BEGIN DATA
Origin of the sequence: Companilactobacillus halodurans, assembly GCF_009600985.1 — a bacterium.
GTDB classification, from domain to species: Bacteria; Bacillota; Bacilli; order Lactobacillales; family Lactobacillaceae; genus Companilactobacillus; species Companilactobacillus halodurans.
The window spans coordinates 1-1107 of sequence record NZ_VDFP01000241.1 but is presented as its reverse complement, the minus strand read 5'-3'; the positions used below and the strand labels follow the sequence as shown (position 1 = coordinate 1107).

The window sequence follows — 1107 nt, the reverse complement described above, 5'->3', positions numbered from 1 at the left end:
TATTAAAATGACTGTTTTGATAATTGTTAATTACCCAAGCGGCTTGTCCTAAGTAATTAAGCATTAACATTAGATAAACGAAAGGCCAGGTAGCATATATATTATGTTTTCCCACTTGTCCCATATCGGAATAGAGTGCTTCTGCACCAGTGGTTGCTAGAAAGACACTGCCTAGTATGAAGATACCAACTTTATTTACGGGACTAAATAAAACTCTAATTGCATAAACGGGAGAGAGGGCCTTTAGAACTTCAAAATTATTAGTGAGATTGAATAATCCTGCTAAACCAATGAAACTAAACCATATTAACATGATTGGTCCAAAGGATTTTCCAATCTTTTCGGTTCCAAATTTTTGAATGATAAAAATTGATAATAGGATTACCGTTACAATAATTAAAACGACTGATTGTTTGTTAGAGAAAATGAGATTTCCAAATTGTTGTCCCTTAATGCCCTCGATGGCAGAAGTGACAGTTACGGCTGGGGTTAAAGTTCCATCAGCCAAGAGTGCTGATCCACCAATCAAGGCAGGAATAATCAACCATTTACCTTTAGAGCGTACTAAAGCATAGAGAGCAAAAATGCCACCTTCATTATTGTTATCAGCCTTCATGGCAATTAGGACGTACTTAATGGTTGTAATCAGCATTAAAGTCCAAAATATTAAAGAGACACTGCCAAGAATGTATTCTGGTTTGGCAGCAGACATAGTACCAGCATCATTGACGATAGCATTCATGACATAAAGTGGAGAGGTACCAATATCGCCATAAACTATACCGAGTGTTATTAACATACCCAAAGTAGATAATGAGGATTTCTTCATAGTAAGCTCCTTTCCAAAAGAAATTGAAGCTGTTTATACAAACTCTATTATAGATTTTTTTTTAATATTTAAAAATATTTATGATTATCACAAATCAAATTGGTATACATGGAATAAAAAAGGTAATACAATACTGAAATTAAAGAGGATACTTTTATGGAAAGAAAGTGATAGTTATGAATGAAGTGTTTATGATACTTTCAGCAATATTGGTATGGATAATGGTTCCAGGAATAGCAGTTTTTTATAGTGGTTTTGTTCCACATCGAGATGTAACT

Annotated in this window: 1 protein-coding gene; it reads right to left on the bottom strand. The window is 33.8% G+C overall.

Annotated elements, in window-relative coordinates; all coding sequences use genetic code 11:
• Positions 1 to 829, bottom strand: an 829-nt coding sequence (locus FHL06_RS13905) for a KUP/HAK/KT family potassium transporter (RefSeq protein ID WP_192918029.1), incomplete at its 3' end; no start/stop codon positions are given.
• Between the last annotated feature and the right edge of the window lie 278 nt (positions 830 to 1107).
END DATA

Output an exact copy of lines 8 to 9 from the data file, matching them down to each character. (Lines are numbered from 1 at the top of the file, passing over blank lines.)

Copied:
• Positions 1 to 829, bottom strand: an 829-nt coding sequence (locus FHL06_RS13905) for a KUP/HAK/KT family potassium transporter (RefSeq protein ID WP_192918029.1), incomplete at its 3' end; no start/stop codon positions are given.
• Between the last annotated feature and the right edge of the window lie 278 nt (positions 830 to 1107).